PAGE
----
IRS Data Available for Evaluations Are Limited
GAO-13-479, Apr 30, 2013
What GAO Found
Internal Revenue Service (IRS) data are not sufficient for identifying who claims a tax expenditure and how much they claim for $492 billion or almost half the dollar value of all tax expenditures that GAO examined. Such basic data are not available at IRS for tax expenditures because they do not have their own line item on a tax form. This included $102 billion of tax expenditures that were not on tax forms, such as the exclusion of interest on life insurance savings, and $390 billion of tax expenditures that were on tax forms but did not have their own line items, such as the credit for holding clean renewable energy bonds which is aggregated with other credits on a single line item.
In four cases in which the Office of Management and Budget (OMB) identified outlay programs and comparable tax expenditure programs that shared similar purposes, the related agencies produced performance measures and goals only for the outlay programs and not for the comparable tax expenditures. For example, OMB identified the Alternative Technology Vehicle Credit as having a comparable purpose to the Department of Energy (DOE) Vehicle Technologies outlay program--both are intended to create more fuel efficient modes of transportation. DOE produced a performance measure and goal for the outlay program--petroleum consumption reduced by 570 million gallons per year by 2011--as required under the provisions of the Government Performance and Results Act of 1993 and the Government Performance and Results Act Modernization Act of 2010. However, DOE did not produce measures and goals for the comparable tax expenditure as neither act requires DOE or other federal agencies to do so. Although IRS is responsible for administering these tax expenditures, it is required by law, unless otherwise directed by Congress, to collect only data which are required for administration of the tax code. GAO has recommended that the agencies responsible for tax expenditures be identified and the lack of credible performance data be addressed.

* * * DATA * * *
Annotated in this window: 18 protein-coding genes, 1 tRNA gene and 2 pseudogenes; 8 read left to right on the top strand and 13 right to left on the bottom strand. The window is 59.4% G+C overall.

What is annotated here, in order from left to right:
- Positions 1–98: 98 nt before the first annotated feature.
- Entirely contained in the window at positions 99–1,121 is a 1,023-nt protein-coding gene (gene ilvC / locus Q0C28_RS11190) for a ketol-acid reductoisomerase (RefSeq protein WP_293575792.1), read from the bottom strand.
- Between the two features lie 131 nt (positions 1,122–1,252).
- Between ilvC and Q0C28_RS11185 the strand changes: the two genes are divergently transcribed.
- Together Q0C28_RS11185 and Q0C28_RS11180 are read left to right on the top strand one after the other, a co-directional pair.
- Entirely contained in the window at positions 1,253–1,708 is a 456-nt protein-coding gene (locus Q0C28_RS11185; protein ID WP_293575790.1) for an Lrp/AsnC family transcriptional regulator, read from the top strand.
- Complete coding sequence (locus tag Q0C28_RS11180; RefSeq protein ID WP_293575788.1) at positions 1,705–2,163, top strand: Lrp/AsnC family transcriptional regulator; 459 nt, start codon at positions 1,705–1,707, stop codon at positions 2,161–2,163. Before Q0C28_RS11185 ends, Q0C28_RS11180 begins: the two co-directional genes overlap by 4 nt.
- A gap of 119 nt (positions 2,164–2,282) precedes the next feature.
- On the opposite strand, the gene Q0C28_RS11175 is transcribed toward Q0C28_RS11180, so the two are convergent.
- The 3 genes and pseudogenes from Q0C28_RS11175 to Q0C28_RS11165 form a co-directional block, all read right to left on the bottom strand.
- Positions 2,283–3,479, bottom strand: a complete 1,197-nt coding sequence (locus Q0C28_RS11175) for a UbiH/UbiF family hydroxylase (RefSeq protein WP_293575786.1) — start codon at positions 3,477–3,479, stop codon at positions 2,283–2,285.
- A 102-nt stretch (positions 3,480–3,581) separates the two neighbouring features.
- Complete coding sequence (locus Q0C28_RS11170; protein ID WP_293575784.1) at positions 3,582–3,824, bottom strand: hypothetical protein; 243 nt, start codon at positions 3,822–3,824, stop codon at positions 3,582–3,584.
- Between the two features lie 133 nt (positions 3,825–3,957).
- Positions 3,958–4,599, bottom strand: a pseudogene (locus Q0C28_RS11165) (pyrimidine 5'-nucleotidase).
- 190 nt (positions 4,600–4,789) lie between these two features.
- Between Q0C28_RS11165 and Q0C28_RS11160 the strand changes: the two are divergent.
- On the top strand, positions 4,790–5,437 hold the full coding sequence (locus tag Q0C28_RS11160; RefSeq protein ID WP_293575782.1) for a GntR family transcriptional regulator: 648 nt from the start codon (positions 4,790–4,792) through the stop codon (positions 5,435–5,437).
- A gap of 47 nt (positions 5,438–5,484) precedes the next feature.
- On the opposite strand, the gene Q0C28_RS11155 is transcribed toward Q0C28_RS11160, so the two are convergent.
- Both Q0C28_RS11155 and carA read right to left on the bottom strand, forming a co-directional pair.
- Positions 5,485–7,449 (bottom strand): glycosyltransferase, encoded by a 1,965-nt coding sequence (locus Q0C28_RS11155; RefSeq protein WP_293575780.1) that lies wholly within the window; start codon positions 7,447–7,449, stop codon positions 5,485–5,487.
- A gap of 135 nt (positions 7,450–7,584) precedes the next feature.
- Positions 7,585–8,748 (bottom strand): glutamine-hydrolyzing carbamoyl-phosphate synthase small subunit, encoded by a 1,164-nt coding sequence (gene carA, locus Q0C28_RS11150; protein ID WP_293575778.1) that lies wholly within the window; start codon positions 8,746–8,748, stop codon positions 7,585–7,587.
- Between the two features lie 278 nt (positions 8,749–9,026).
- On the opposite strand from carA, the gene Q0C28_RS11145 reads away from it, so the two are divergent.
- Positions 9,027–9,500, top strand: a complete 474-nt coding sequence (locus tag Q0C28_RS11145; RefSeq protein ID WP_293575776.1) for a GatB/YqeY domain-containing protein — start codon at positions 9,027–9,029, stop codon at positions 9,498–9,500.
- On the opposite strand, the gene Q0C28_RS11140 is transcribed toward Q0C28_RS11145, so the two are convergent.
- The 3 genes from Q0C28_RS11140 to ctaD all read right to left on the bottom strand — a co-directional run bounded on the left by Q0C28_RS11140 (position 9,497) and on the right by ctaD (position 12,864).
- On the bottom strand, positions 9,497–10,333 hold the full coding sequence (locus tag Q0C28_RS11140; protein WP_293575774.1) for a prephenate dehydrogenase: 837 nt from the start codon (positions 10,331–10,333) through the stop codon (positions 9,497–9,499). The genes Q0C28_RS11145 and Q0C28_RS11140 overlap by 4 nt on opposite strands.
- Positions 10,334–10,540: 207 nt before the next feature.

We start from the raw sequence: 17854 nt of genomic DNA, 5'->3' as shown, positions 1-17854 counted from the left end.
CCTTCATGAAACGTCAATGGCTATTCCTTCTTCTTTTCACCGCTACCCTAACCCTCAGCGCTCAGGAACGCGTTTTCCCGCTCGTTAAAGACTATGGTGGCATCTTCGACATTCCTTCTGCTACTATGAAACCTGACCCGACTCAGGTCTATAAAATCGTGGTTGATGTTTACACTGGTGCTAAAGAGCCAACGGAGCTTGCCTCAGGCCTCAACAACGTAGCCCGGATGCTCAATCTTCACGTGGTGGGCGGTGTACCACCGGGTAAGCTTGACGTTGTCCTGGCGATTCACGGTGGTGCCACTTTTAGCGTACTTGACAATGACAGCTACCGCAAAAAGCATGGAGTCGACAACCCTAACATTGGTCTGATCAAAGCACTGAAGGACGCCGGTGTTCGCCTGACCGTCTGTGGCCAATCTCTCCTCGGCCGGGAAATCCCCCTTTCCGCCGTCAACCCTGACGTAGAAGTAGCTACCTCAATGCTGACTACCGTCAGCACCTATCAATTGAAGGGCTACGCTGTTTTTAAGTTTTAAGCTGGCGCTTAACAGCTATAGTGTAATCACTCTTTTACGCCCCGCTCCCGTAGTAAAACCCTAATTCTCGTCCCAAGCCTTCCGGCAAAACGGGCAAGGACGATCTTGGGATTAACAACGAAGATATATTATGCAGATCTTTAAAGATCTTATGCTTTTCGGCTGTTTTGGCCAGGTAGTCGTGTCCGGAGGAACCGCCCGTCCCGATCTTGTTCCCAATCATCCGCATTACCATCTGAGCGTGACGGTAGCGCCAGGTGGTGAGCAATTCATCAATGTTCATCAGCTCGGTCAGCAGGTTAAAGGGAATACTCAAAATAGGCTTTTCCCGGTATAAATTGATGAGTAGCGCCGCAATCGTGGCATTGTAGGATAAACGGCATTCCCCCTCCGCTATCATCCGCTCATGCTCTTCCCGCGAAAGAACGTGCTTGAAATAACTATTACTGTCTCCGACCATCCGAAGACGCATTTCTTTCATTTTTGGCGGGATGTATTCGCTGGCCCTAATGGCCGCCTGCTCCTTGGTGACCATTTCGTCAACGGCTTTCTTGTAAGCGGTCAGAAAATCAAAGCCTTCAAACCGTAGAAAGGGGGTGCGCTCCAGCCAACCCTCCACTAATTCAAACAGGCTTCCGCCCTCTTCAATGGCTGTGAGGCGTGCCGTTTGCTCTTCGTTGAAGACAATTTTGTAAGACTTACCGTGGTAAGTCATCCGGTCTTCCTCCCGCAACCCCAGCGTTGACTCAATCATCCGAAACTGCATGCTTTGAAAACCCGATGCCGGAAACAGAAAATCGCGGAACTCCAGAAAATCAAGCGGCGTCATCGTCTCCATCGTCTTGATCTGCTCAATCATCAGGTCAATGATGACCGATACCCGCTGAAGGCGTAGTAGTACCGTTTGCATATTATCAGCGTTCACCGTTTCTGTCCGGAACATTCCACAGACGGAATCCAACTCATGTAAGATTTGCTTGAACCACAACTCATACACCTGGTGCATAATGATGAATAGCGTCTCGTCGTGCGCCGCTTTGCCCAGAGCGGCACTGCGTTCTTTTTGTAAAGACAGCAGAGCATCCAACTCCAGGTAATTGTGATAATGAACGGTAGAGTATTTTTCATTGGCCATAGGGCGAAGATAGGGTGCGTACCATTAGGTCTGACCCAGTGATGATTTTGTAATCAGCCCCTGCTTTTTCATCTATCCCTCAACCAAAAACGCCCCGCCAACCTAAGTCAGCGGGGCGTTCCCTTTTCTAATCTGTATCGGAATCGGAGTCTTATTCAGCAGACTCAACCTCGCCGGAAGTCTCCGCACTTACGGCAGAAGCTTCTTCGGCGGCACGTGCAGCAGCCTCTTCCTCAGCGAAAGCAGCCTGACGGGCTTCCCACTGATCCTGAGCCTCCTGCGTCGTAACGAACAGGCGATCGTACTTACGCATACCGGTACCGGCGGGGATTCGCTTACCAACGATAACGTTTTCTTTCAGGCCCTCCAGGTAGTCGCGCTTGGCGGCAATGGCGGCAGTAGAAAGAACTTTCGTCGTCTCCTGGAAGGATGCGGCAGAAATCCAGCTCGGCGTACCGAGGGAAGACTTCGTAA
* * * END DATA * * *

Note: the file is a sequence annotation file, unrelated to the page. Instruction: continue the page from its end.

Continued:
Why GAO Did This Study
By one measure, tax expenditures resulted in an estimated $1 trillion of revenue forgone by the federal government in fiscal year 2011. GAO has recommended greater scrutiny of tax expenditures, as periodic reviews could help determine how well specific tax expenditures achieve their goals and how their benefits and costs compare to those of other programs with similar goals. To assist with this, GAO recently issued a guide (GAO-13-167SP) for evaluating the performance of tax expenditures. GAO was asked to identify data needed for evaluating tax expenditures and its availability. This report: (1) determines the information available from IRS for evaluating tax expenditures; and (2) compares, for a few case studies, the information identified by federal agencies for evaluating outlay programs with similar purposes to tax expenditures. To address these objectives, GAO analyzed 173 tax expenditures, and information from IRS tax forms, federal agency performance reports, and prior GAO reports.
What GAO Recommends
GAO made no recommendations in this report. IRS provided technical comments that were incorporated as appropriate.
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